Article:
CC BY-NC-ND 4.0 · Laryngorhinootologie 2018; 97(S 02): S45
DOI: 10.1055/s-0038-1639868
Abstracts
Chirurgische Assistenzverfahren: Surgical assistant's procedures
Georg Thieme Verlag KG Stuttgart · New York

Clinical assessment of the positioning accuracy of the RoboJig system by comparison with anatomical and surgical constraints

O Majdani
1  Klinikum Wolfsburg, Wolfsburg
,
M Kluge
2  Medizinische Hochschule Hannover, Hannover
,
D Kreul
2  Medizinische Hochschule Hannover, Hannover
,
J Lexow
2  Medizinische Hochschule Hannover, Hannover
,
T Lenarz
2  Medizinische Hochschule Hannover, Hannover
,
T Rau
2  Medizinische Hochschule Hannover, Hannover
› Author Affiliations
Cluster of Excellence EXC 1077/1 "Heraing4all", BMBF FKZ 13GW0019E
Further Information

Publication History

Publication Date:
18 April 2018 (online)

 

Introduction:

The surgical treatment with a cochlear implant (CI) requires a surgical access to the inner ear (cochlea). High spatial accuracy is essential when performing this approach in minimally invasive fashion which calls for an image-guided surgical assistance device. To assess the clinical usability of our new micro-stereotactic frame, named RoboJig which is currently under development, we investigated both how accurate the target point needs to be reached and how accurate the RoboJig system is able to position surgical tools as e.g. a drill.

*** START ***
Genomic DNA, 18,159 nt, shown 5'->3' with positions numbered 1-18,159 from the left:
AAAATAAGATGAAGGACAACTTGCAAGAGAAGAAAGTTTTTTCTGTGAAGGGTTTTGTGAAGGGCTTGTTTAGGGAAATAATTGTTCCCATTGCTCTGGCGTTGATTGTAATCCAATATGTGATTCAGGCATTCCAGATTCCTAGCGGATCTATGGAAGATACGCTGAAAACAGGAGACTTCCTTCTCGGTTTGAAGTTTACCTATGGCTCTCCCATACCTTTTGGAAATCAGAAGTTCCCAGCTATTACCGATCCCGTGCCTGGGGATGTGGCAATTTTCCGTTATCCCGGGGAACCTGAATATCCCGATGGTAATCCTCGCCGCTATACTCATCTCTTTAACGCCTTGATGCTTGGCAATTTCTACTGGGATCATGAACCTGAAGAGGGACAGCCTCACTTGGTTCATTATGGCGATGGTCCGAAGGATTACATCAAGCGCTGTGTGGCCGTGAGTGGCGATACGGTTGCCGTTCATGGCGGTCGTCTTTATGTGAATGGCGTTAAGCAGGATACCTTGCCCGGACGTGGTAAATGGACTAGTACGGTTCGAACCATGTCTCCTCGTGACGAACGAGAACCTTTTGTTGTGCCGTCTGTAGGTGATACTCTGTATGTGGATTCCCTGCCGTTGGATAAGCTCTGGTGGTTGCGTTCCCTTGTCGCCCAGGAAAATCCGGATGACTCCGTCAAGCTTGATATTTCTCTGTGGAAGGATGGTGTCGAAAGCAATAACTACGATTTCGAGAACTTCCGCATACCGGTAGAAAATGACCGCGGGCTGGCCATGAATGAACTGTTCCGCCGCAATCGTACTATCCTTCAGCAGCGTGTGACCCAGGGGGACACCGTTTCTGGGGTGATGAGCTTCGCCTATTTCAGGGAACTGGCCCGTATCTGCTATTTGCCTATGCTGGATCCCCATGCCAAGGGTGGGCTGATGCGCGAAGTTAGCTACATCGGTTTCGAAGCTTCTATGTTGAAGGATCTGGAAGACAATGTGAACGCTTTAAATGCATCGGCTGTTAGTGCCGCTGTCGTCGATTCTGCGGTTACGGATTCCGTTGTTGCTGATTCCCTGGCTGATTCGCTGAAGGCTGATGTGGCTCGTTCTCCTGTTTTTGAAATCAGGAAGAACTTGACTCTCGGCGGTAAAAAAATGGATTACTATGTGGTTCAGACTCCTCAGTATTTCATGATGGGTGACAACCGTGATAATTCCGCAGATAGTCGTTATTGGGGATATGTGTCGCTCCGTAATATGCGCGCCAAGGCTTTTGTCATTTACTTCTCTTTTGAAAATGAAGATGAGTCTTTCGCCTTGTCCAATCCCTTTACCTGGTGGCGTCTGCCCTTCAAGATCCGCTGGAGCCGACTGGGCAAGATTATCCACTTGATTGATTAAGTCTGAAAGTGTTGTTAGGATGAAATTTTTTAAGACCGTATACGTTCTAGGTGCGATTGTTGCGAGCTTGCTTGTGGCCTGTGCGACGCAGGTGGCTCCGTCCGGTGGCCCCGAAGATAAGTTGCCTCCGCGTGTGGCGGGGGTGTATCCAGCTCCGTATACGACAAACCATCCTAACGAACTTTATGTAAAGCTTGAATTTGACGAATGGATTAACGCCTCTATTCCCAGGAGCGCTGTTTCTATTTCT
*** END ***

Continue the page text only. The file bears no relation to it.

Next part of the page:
Methods:

In eight 3D histological data sets of human temporal bone specimens relevant anatomical structures of the lateral skull base were manually segmented and a virtual drill path was planned simulating the standard facial recess approach. This plan comprised a circular region indicating proper places for opening the inner ear without harming functional structures. On the other side, we fabricated 20 RoboJig guiding platforms with different trajectories and measured the position and orientation of an inserted drill guide using a portable coordinate measuring machine.

Results:

On average the suitable target region was 1.56 mm ± 0.11 mm in diameter leading to a mean safety margin of 0.28 mm if the cochleostomy has a diameter of 1.0 mm. On the other side, positioning accuracy was 0.11 mm ± 0.04 mm.

Conclusions:

Based on these preliminary findings the RoboJig system seems to be accurate enough for minimally invasive cochlear implantation surgery. However, additional error sources are expected if the drilling is performed in the inhomogeneous bone of the mastoid. On the other side, decreasing the size of the cochleostomy will enlarge the safety margin and seems to be feasible with state-of-the-art thin lateral wall electrode arrays.